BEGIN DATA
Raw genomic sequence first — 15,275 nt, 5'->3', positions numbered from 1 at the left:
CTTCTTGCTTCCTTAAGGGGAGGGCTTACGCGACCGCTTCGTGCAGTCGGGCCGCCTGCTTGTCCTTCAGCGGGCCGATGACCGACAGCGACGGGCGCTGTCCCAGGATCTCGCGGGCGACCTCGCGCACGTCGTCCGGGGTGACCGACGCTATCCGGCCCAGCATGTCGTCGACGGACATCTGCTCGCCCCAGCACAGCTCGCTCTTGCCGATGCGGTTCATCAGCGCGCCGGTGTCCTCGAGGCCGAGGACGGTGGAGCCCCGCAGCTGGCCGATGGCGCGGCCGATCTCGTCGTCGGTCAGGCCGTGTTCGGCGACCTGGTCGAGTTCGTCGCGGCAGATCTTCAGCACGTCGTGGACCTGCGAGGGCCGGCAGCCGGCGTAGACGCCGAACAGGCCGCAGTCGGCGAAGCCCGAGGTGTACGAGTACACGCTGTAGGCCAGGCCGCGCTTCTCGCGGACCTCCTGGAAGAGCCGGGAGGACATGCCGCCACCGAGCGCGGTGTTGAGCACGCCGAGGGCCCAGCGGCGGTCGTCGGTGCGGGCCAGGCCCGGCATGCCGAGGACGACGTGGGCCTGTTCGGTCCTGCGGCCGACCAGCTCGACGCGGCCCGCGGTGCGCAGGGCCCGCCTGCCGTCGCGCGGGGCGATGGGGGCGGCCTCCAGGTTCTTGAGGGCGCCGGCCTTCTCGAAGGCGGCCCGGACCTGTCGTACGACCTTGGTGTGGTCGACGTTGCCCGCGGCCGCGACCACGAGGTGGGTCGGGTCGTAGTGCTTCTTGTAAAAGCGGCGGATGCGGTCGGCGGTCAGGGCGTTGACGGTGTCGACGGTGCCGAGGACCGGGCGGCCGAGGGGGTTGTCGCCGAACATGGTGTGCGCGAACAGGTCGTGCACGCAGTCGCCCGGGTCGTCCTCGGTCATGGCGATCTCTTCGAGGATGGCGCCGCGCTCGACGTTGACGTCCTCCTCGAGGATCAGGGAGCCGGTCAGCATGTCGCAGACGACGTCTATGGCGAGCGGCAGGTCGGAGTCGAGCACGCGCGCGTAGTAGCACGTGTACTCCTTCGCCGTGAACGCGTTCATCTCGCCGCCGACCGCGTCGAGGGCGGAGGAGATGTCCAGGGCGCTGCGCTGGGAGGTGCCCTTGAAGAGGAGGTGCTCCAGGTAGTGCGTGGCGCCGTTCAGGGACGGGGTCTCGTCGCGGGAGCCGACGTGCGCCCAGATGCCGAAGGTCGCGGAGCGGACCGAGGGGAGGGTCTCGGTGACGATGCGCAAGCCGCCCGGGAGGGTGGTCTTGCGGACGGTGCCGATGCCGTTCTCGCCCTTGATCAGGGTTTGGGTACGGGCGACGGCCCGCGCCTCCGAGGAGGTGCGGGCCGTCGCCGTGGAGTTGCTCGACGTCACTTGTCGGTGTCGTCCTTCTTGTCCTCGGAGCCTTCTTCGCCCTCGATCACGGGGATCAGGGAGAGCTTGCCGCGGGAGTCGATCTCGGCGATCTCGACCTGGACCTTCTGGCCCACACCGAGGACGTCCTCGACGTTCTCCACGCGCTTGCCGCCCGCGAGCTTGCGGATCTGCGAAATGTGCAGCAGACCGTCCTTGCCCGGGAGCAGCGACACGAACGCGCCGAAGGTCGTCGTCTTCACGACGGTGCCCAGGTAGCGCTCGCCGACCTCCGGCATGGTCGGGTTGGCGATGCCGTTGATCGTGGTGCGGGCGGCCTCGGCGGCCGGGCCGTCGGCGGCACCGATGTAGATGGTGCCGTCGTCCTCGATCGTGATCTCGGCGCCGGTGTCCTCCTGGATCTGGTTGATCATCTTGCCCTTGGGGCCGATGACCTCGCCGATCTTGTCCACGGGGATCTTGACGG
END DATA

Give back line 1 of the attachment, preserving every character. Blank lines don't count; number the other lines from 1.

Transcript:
Raw genomic sequence first — 15,275 nt, 5'->3', positions numbered from 1 at the left: